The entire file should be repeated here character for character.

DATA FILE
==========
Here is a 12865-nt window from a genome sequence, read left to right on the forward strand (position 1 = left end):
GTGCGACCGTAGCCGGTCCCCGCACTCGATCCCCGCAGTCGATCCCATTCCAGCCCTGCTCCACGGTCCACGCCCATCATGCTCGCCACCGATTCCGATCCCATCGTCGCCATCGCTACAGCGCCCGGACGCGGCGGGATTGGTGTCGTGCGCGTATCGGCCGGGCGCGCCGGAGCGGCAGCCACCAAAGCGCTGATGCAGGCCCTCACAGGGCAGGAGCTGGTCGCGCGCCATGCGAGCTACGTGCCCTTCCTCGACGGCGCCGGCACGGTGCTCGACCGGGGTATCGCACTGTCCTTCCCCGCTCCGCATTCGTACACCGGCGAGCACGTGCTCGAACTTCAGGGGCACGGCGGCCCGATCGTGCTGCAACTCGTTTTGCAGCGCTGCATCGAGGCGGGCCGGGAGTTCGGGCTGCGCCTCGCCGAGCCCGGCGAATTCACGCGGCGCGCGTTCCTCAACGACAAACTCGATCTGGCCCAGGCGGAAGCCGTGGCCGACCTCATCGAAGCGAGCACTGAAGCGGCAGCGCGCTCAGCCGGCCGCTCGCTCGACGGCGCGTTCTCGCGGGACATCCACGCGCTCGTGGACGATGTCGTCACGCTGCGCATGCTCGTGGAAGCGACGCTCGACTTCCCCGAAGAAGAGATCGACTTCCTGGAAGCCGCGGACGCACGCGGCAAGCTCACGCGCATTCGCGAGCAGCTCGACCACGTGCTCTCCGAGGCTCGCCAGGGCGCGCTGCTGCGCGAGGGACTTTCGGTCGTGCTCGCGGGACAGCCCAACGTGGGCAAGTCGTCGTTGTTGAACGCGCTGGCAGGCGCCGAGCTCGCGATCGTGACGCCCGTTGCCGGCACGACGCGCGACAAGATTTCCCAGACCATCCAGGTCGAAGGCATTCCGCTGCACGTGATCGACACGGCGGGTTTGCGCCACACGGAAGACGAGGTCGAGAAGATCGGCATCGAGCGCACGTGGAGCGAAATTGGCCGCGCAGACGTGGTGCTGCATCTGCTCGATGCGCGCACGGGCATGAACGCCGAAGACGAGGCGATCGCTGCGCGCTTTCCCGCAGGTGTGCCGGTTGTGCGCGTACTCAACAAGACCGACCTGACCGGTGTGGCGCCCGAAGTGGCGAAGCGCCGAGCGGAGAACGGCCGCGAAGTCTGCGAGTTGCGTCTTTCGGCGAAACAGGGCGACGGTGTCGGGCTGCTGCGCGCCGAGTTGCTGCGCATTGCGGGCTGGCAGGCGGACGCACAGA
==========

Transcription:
Here is a 12865-nt window from a genome sequence, read left to right on the forward strand (position 1 = left end):
GTGCGACCGTAGCCGGTCCCCGCACTCGATCCCCGCAGTCGATCCCATTCCAGCCCTGCTCCACGGTCCACGCCCATCATGCTCGCCACCGATTCCGATCCCATCGTCGCCATCGCTACAGCGCCCGGACGCGGCGGGATTGGTGTCGTGCGCGTATCGGCCGGGCGCGCCGGAGCGGCAGCCACCAAAGCGCTGATGCAGGCCCTCACAGGGCAGGAGCTGGTCGCGCGCCATGCGAGCTACGTGCCCTTCCTCGACGGCGCCGGCACGGTGCTCGACCGGGGTATCGCACTGTCCTTCCCCGCTCCGCATTCGTACACCGGCGAGCACGTGCTCGAACTTCAGGGGCACGGCGGCCCGATCGTGCTGCAACTCGTTTTGCAGCGCTGCATCGAGGCGGGCCGGGAGTTCGGGCTGCGCCTCGCCGAGCCCGGCGAATTCACGCGGCGCGCGTTCCTCAACGACAAACTCGATCTGGCCCAGGCGGAAGCCGTGGCCGACCTCATCGAAGCGAGCACTGAAGCGGCAGCGCGCTCAGCCGGCCGCTCGCTCGACGGCGCGTTCTCGCGGGACATCCACGCGCTCGTGGACGATGTCGTCACGCTGCGCATGCTCGTGGAAGCGACGCTCGACTTCCCCGAAGAAGAGATCGACTTCCTGGAAGCCGCGGACGCACGCGGCAAGCTCACGCGCATTCGCGAGCAGCTCGACCACGTGCTCTCCGAGGCTCGCCAGGGCGCGCTGCTGCGCGAGGGACTTTCGGTCGTGCTCGCGGGACAGCCCAACGTGGGCAAGTCGTCGTTGTTGAACGCGCTGGCAGGCGCCGAGCTCGCGATCGTGACGCCCGTTGCCGGCACGACGCGCGACAAGATTTCCCAGACCATCCAGGTCGAAGGCATTCCGCTGCACGTGATCGACACGGCGGGTTTGCGCCACACGGAAGACGAGGTCGAGAAGATCGGCATCGAGCGCACGTGGAGCGAAATTGGCCGCGCAGACGTGGTGCTGCATCTGCTCGATGCGCGCACGGGCATGAACGCCGAAGACGAGGCGATCGCTGCGCGCTTTCCCGCAGGTGTGCCGGTTGTGCGCGTACTCAACAAGACCGACCTGACCGGTGTGGCGCCCGAAGTGGCGAAGCGCCGAGCGGAGAACGGCCGCGAAGTCTGCGAGTTGCGTCTTTCGGCGAAACAGGGCGACGGTGTCGGGCTGCTGCGCGCCGAGTTGCTGCGCATTGCGGGCTGGCAGGCGGACGCACAGA